Waterpump 1984 E350

I am trying to change a waterpump in a 1984 E350. It seems the threads need to be rethreaded on the two boltholes that go into the engine block.
The bolts go through the timing chain cover.
The timing chain cover has to be removed right?
So the crankshaft pulley damper has to be removed with a gearpuller right?
So i will need to drill with a 21/64 inch bit and then tap into the hole and then rethread and then I will need to put the damper back on with an 80 pound torque right?
I will then need to reseal the timing chain gasket cover and reattach the oil pan.
OK seems easy enough.
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go
hole
with an

reattach
If your going to remove all that you might as well replace the chain and gear as well. And install a sleeve on the damper, by know there is a groove wore in it. sleeve is $5.
Whitelightning.
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Thanks.
Engine was rebuilt maybe 20,000 miles ago. How can I tell if the timing chain was replaced?
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ladeeda wrote:

At 20K the chain and gears "should" be ok, as in nearly like new. There is a spec for timing chain deflection but I don't know it offhand. With the timing cover off, turn the crankshaft clockwise a bit (1/4 turn) to take up the slack. Grab the chain between the gears to your left as you are looking at the motor. Move the chain side to side. If more than about 1/8" of motion you will want to consider replacing it. More than 1/4", replace it for sure. If the cam gear is all steel and the timing set is that new, it's probably a non issue. What happened to the threads? You're right about removing the timing cover, but how did they get damaged in the first place. Those covers (assuming a 5.8L\351 engine) develop corrosion in the through holes for 4 of the WP bolts. The corrosion spreads and causes internal and external water leaks. If the assembler didn't clean the holes or replace the cover you may have the problems occur again when you try to assemble it. IIRC, the same thing hapens to the 460 timing covers, I'm not all that familiar with them. On the small block Fords (302\351) it's common to replace an OEM timing cover due to corrosion in the water pump bolt area when rebuilding. You may want to consider a new timing cover if it wasn't done on your 20K rebuild. It could save problems down the road.
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that
in
There is a spec

timing cover off,

Grab the chain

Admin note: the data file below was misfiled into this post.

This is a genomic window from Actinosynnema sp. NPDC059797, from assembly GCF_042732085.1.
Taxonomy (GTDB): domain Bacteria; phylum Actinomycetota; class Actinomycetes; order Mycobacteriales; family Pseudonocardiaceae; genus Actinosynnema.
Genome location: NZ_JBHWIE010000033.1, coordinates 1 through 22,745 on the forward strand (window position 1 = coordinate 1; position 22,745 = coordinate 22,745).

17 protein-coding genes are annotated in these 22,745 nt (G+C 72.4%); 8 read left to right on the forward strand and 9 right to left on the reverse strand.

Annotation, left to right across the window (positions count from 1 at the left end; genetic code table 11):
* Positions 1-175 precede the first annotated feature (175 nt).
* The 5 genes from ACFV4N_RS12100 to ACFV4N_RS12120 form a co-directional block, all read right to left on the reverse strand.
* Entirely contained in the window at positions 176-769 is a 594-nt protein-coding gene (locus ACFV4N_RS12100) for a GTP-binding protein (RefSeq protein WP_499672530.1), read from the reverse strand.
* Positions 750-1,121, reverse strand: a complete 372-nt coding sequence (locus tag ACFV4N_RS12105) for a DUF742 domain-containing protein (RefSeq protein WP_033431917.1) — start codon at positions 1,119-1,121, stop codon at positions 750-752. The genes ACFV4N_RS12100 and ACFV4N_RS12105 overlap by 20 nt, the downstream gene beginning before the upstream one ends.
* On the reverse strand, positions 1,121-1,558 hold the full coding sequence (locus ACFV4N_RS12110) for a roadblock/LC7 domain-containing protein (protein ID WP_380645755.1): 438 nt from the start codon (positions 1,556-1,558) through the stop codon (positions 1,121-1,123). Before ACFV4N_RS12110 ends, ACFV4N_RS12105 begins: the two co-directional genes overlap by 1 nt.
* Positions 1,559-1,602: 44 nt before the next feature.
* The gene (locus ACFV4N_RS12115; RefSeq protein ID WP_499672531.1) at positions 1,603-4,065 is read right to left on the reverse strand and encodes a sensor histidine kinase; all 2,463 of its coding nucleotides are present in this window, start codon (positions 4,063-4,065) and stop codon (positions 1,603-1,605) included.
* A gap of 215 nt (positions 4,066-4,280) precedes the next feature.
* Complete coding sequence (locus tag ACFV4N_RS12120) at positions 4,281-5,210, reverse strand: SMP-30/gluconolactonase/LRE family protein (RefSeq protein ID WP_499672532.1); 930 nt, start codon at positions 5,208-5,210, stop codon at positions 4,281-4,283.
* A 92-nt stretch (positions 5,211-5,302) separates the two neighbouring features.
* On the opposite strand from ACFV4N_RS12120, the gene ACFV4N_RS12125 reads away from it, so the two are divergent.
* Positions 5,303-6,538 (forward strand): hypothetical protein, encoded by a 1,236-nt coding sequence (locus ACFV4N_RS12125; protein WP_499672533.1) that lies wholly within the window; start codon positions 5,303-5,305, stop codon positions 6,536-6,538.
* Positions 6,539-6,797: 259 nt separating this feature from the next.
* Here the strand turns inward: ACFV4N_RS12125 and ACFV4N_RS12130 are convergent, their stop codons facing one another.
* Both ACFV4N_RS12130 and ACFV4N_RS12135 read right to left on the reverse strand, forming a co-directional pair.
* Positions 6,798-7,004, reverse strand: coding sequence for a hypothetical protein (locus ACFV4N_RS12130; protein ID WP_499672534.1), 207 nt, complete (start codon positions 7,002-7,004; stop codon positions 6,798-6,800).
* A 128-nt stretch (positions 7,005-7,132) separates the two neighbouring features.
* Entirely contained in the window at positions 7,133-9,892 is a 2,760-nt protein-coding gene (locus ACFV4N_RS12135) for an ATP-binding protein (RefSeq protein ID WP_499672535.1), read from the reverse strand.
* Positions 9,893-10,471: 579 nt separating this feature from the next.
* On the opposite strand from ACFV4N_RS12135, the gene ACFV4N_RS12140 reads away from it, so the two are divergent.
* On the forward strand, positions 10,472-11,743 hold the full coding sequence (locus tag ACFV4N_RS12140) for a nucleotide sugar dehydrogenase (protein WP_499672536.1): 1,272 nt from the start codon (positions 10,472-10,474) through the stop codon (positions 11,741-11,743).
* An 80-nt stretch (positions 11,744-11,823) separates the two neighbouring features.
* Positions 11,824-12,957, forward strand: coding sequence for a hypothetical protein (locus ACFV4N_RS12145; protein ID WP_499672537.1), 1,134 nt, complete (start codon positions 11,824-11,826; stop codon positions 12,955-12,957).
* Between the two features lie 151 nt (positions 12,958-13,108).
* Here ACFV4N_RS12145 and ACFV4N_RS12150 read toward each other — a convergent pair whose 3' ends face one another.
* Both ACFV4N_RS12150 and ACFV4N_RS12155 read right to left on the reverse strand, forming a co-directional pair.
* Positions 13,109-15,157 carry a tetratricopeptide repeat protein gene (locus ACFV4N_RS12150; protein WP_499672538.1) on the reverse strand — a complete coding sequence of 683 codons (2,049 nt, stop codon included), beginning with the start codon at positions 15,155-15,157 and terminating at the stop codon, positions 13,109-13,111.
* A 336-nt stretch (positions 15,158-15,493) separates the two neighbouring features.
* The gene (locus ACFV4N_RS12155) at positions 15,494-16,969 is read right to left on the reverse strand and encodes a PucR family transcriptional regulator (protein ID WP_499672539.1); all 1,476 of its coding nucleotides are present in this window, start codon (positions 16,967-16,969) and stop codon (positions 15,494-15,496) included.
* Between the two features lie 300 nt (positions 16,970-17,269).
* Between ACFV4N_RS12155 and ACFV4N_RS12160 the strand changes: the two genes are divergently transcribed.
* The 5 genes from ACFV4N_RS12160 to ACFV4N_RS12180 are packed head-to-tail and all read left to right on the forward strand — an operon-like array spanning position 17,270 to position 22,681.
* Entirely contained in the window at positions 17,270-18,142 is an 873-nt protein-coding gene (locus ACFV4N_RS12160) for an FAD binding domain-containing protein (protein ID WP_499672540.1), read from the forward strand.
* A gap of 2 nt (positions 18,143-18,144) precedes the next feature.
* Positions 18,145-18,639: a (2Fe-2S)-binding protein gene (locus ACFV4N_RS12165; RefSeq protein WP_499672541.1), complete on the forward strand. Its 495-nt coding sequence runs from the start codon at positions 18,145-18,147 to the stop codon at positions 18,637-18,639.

the chain side to

replacing it. More

timing set is

cover, but how

5.8L\351 engine)
I thought it would be easier. I do not know what I am doing. But the threads appear to be dirty full of dust and whatever and I was not aware of putting too much torque on it while reassembling. The bolts were pretty hard to take out in the first place. If the tap was an inch longer I would be able to clean the threads without haveing to drop the oil pan and remove the harmonic balancer to get the cover off. Maybe I could spray some PB blaster in there and try to clean the remaining threads just enough to get this to hold together for a few more miles so I can be better prepared.

corrosion spreads

clean the holes
Right. No leaks were visible that I saw but water was overheating shooting out the pressure valve. Which I supected was the waterpump because the coolant was not circulating in the radiator.

try to assemble

that familiar

an OEM timing

You may want to

could save

It looks ok. I think the holes may have been clogged with gasket sealant.
But I am suspecting the waterpump was never replaced. The lifetime should be longer on a waterpump.
Thanks
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That last statement leads me to question if you did indeed have a water pump failure here...
Maybe it's just as simple as a stuck (closed) thermostat) or something as serious as a head gasket leaking compression pressure into the coolant...
Most waterpump failures signal themselves with noise or leaks or both; not the failure to circulate water.
Good Luck, Chuck
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water pump

that would suck.

as
I replaced the thermostat

coolant...
Lets hope not since the engine was recently rebuilt.

not
You brought up some good points for me to check.
Like possible retirement.
thanks.
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If the tap was an inch

Several times I have welded a bolt on the end of a tap to get extra length. PB Blaster or some other solvent/lubricant should be used when chasing the threads.
Dave